On 25 January billions of people will enter the Chinese Year of the Rat. I really have no idea what that portends, but it gives me the opportunity to write about my favourite fynbos rat– the Vlei Rat.
The Common Vlei Rat (Otomys irroratus) has shaggy hair, a short tail and grows to the size of a small cat. They are so named because they hang out in ‘vleis’ (marshes) streams and swamps. They feed on grass, reeds and other vegetation by biting through the stem near the base and then, holding each end of the stem with a paw, eat short pieces in the middle.
The Vlei Rat doesn’t seem to have a special function in fynbos other than being food for other fynbos species like raptors and snakes. Despite the fact that they are rather large rats, they are totally harmless and very cute.
So if Vlei Rats are not much use, what about other small fynbos rodents?
Let’s look at the Hairy-Footed Gerbil (Gerbilliscus paeba), the Four-Striped Mouse (Rhabdomys pumilio) and the Cape Spiny Mouse (Acomys subspinosus).
It is well established that the striped mouse and spiny mouse are both attracted to the musty smell of ground proteas (e.g. Protea scabra, where the flowers are borne at ground level). The rodents stick their noses into the flower to get the nectar, or to nibble a bit of flower. As they do so, they get dusted in pollen which they then carry to other flowers. In this way, these small rodents are important pollinators of the fynbos.
In a previous article (Village News 4 December 2019) we looked at seed dispersal by ants (myrmecochory). Do we also have seed dispersal by rodents? Indeed, it appears that not all rodents are purely seed eaters and that some species may play an important role in seed dispersal.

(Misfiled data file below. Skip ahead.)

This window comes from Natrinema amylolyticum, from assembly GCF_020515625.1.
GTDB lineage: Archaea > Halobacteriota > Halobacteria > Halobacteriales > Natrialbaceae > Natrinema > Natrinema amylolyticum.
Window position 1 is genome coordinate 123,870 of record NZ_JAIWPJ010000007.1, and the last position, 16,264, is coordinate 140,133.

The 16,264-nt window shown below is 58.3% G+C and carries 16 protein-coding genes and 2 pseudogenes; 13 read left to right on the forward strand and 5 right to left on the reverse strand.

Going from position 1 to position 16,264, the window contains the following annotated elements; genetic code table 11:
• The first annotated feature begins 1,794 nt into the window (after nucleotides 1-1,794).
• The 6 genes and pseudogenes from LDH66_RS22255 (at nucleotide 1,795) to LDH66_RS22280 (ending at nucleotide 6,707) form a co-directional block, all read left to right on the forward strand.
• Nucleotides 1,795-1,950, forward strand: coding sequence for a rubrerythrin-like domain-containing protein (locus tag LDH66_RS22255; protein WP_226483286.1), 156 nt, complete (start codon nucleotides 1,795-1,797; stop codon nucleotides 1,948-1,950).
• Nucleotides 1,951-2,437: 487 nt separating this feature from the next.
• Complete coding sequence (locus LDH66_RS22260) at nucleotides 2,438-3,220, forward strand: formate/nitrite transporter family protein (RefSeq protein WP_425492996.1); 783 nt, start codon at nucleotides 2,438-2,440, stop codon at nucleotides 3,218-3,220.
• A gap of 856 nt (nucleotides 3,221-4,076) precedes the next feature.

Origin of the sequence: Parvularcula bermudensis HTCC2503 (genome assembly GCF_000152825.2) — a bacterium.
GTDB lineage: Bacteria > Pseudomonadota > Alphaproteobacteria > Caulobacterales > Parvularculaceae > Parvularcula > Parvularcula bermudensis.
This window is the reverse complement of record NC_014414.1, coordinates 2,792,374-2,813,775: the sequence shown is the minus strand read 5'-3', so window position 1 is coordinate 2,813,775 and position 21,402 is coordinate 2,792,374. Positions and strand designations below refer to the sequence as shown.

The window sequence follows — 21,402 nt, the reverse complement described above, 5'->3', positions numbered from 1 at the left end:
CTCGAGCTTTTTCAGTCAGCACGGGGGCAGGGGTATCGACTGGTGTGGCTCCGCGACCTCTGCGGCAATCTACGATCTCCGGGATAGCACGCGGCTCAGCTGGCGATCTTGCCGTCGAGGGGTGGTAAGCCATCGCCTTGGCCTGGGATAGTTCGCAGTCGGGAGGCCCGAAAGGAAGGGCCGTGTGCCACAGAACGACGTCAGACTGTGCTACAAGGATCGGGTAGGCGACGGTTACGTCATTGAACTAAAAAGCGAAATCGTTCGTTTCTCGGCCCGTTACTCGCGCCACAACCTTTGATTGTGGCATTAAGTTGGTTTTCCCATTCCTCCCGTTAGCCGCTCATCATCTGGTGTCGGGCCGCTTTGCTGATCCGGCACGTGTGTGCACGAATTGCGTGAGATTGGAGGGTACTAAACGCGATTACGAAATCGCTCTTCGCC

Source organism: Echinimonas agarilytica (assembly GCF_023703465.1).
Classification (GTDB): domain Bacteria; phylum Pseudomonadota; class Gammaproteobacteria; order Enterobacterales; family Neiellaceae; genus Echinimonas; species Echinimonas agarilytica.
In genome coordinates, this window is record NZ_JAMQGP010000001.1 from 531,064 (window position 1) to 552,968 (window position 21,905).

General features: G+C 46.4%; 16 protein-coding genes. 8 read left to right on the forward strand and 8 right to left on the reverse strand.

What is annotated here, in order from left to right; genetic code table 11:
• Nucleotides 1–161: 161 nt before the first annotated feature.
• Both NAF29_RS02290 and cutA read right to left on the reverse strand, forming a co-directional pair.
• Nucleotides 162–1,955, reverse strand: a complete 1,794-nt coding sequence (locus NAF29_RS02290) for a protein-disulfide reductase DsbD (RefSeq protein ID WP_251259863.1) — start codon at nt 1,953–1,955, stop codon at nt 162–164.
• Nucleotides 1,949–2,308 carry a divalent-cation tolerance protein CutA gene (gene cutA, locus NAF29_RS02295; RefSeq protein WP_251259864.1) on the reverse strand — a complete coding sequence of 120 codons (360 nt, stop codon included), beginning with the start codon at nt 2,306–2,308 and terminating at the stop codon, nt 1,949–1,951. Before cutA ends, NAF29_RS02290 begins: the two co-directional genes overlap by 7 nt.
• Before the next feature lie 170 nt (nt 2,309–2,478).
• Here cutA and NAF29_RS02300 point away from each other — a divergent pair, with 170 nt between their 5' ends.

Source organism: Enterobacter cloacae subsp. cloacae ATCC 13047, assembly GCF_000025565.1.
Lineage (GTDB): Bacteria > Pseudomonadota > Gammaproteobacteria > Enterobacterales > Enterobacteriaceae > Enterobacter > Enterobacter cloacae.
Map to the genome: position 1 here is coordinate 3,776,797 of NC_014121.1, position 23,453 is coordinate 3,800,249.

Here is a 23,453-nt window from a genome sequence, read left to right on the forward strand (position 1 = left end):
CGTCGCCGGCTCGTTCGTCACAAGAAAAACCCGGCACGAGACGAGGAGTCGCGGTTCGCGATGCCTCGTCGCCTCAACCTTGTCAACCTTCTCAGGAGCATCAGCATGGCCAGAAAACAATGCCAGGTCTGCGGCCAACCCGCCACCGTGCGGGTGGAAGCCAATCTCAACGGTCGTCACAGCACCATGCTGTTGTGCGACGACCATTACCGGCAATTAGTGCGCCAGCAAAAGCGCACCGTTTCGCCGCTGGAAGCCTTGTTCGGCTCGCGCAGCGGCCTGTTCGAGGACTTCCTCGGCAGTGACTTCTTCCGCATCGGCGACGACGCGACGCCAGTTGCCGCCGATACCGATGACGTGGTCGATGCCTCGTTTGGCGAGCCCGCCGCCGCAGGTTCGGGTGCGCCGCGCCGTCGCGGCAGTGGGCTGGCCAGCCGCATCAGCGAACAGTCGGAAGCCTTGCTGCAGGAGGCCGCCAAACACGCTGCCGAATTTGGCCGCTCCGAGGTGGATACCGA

The Hairy-Footed Gerbil (but not the spiny mouse) is an important seed-carrier, favouring restio seeds. They bury or cache them for future consumption. But not just any seeds – they prefer seeds without elaiosomes, the fleshy part on the surface of some seeds.
This is interesting if we remember that it’s the nutritious elaiosomes that attract ants, causing them to carry the seeds into their nests. We must conclude therefore that gerbil and ant behaviour is complementary rather than competitive when it comes to seed dispersal. The major evolutionary advantage to the plants, we must conclude, involves protection of their seeds from fire, rather than from predators.
What factors determine which seeds will be eaten and which dispersed by rodents? It’s a bit like Goldilocks and the three bears’ porridge. Some are too small, some are too big and some are just right.
Rodents prefer to consume small seeds with thin hulls. Large seeds and seeds with thick hulls are usually neither eaten nor buried. Medium sized seeds with medium hull thickness are more often buried and thus they are more likely to be protected from fire and live to germinate at the right time after the fire.
I have no idea what the evolutionary advantage is of selecting medium-sized seeds, which would obviously stabilise this particular seed trait in a population. One can guess that puny seeds are not vigorous enough to convey advantage in a tough world, so they may as well get eaten. And large seeds are just too heavy for the little carriers.
So average is seemingly the right size for success in the fynbos world.
About the Author
Whale Coast Conservation passionately lives by its slogan “Caring for your environment”.
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